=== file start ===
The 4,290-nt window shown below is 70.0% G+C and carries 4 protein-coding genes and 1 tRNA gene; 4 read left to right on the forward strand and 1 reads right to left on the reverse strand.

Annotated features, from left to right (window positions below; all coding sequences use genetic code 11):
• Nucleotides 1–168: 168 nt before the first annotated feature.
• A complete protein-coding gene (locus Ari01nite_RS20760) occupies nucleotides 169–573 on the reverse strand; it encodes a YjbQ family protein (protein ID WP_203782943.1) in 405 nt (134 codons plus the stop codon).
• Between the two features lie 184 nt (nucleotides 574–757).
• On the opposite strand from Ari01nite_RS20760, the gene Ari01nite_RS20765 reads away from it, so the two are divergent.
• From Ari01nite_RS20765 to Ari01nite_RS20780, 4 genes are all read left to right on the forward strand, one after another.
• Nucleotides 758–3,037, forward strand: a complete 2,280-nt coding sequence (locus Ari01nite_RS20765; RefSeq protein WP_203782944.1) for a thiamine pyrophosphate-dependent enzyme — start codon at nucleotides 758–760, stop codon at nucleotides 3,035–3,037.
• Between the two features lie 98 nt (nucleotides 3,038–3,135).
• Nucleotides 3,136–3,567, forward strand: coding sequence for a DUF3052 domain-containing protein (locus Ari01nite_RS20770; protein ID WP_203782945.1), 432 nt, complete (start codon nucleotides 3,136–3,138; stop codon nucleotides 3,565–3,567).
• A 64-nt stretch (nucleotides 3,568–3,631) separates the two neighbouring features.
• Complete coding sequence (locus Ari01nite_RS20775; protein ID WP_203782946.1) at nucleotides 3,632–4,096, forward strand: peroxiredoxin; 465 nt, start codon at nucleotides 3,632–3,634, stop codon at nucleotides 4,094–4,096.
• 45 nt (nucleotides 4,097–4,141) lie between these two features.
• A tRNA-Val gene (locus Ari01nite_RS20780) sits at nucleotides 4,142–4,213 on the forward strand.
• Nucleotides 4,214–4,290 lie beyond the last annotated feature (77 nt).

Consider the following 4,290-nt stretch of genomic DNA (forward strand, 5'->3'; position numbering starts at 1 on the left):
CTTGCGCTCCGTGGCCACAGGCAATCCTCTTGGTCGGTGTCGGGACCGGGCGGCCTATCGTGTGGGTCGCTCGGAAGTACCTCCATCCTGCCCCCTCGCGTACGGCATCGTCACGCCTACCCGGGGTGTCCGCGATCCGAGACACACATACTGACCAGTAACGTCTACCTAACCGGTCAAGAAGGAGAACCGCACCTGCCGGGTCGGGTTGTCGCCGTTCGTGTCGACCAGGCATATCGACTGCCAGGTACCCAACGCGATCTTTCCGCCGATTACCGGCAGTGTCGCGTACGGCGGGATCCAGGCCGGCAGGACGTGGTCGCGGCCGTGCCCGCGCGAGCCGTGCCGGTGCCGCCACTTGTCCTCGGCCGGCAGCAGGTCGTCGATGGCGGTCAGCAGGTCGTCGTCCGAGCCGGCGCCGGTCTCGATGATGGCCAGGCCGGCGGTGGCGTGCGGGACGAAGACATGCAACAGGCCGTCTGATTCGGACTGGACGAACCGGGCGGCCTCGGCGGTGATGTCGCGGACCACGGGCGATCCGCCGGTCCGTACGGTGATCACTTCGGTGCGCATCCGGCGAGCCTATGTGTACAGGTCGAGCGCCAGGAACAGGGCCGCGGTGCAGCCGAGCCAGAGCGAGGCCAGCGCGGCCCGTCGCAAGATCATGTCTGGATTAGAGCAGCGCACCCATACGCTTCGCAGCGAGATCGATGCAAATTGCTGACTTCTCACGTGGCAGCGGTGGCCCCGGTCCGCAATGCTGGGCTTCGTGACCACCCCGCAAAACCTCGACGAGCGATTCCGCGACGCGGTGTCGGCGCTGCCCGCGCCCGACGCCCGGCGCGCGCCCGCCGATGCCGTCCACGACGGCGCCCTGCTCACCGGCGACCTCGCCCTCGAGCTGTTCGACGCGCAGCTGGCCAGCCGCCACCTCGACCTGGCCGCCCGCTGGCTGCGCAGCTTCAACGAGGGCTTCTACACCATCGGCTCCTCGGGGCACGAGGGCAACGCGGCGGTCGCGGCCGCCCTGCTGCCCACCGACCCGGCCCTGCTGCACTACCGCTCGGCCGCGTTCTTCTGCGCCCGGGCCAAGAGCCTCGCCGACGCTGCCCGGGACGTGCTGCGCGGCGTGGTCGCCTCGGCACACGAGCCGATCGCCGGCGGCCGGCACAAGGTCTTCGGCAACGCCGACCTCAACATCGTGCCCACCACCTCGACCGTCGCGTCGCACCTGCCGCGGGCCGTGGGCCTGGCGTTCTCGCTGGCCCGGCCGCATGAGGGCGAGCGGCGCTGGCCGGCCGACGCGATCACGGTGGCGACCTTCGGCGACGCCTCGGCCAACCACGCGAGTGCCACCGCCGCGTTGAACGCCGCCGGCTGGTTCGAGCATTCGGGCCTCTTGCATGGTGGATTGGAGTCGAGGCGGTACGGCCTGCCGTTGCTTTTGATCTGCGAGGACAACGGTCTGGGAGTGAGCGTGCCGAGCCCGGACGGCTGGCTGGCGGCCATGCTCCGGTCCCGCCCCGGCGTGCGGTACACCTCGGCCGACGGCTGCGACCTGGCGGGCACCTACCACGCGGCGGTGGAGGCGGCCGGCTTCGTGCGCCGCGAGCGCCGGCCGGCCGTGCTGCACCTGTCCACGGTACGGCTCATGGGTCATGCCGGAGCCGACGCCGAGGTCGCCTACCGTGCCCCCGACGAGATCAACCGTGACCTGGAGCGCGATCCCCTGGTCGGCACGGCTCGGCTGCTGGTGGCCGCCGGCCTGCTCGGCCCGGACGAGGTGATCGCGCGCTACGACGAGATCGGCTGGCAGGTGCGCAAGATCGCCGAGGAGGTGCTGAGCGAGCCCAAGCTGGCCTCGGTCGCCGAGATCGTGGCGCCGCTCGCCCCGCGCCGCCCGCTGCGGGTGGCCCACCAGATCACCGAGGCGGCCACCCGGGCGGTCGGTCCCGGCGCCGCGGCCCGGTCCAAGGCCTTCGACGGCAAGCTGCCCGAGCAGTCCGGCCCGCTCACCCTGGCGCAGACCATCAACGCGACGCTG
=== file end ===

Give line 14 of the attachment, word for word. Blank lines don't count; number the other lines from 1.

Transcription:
• A tRNA-Val gene (locus Ari01nite_RS20780) sits at nucleotides 4,142–4,213 on the forward strand.